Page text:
In other words when we love our own souls, we are healed, become sovereign in ourselves, and beget pleasure in our lives. Hillman ends with saying that the end of analysis is the end of misogyny, a fascinating statement for us to contemplate in our current culture. Sort of implies we will be whole when we love the feminine and it comes into equal partnership with the masculine.

Though successfully passing the first three initiations of Psyche, I failed the fourth, and found myself dropped into an even older, deeper myth of the Underworld. An ancient Sumerian myth, Inanna is the oldest recorded story in western civilization and chronicles the descent of Inanna, Queen of the above world, into the Underworld following the death of her sister Ereshkigal’s husband. As she descends, Inanna is successively stripped of seven layers of her outer raiment until she is hanging like a piece of green rotting meat on a hook, which described exactly how I felt at the time. I had just lost my boyfriend, my focus, my purpose. My dissertation was on full stop. I didn’t know where I was going. I was paralyzed and depressed. Until I was guided to read Sylvia Perrera’s Descent to the Goddess, which gave me the clues for how to be with the story. Her book was a life ring in a turbulent sea. It saved my life and gave meaning to the process I was in.

That's when I knew story was important and that we had to find out what story we were living in. If it is transformational, stick with it through the turbulence into the new state. Inanna is saved by the smallest of insignificant creatures, formed from the dust under the fingernails of Enke. They go to “be with” Ereshkigal in her rage and grief, just listening, just mirroring what is, not trying to change, speed up, or make her experience difference. They’re just present until eventually Erishkigal comes out of her despair and releases Inanna.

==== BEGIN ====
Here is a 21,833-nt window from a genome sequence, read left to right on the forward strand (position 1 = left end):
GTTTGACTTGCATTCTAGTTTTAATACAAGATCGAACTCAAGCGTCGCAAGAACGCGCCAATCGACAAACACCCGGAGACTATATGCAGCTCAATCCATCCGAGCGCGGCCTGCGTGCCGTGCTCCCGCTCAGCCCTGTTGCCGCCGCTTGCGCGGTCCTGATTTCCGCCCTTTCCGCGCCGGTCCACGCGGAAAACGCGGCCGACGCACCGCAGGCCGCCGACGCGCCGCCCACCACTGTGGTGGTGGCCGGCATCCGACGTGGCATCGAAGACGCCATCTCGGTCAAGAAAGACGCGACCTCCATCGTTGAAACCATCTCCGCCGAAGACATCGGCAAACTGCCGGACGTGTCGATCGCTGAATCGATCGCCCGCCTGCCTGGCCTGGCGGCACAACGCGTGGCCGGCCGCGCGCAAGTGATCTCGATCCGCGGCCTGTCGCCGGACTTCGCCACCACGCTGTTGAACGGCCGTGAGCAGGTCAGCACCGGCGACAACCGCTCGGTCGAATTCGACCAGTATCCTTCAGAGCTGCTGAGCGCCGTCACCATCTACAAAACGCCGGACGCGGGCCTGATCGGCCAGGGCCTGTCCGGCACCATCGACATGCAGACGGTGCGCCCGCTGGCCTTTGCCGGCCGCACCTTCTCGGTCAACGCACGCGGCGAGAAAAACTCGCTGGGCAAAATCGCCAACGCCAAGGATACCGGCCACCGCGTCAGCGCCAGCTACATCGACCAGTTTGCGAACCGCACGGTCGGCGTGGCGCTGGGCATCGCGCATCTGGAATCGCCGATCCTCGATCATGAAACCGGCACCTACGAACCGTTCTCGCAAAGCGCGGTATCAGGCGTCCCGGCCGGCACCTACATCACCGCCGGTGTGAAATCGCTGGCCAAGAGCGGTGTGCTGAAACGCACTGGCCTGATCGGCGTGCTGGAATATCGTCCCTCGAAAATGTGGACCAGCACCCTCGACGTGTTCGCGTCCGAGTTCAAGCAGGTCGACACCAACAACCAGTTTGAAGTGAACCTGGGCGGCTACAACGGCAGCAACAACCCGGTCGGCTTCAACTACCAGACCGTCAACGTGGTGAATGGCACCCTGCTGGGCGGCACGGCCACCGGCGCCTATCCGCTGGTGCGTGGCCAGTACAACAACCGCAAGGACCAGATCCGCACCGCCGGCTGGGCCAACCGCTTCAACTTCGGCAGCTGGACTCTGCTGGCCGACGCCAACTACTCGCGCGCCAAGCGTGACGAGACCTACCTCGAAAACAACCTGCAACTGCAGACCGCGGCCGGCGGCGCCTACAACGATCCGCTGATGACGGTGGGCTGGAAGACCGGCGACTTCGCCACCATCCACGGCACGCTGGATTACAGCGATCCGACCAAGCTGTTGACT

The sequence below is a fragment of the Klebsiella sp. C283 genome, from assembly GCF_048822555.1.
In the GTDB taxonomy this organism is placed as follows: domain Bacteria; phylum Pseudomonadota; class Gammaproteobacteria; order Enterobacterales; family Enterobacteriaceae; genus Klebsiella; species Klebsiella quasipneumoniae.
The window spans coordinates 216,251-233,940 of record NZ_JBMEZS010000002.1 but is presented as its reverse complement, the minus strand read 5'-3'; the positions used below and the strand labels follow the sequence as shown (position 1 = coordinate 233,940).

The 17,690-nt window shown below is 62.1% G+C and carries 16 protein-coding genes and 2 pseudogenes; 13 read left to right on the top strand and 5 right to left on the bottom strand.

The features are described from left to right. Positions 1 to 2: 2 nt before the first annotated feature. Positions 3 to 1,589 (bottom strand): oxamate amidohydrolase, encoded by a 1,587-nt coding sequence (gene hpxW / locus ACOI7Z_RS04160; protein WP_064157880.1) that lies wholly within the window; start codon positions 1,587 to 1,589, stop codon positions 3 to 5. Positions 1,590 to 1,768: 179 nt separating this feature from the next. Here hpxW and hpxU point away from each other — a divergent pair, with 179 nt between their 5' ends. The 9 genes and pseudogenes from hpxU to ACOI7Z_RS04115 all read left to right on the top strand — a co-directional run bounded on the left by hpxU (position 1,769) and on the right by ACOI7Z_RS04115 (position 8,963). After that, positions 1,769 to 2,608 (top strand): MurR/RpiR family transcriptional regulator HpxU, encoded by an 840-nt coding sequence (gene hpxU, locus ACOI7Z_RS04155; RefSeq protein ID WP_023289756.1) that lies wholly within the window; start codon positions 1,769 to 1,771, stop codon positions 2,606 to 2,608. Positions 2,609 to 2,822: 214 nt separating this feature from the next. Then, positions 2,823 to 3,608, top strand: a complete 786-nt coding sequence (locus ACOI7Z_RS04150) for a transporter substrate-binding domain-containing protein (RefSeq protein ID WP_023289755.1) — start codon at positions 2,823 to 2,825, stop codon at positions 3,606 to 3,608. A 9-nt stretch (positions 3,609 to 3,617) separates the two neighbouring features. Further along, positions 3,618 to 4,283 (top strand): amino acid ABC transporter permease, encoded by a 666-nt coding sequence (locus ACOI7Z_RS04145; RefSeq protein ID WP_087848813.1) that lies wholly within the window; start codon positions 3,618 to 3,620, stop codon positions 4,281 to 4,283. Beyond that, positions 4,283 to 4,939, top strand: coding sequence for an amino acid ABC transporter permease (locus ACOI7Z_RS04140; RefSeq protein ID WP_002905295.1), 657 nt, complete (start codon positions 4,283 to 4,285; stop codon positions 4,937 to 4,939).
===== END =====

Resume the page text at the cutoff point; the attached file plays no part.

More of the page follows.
That’s what I did, with myself, letting myself “just be” with the pain, the fear, the anguish, the doubt, the paralysis. Not trying to make it or me different. Not denying it or trying to get rid of it. When we are in the deepest and darkest of places, what gets us through are small acts of empathy and recognition. Only then may we be released to bring our glory back out into the world.

This recognition of the healing power of story actually healed me and I turned from such an inner focus to an outer focus. If I can be healed by story, maybe others can. I learned to ask the questions: What stories are we in? Where are we in the story? What is the story teaching? Is it transformational? What is the key offered in the story? Where can you find that key in your own life, and like a collective dream (which myth is) begin to follow the instructions in the story through to its resolution?

Related Commentaries

Reminder to not ignore the shadow

Alexander Blum presents an interesting perspective on the Trump presidency viewed through the lens of Jungian archetypes. This article  reminds us that it is not enough to just feed what we want to see flourish as we describe in our section on Feeding Your Own Story. We also must not…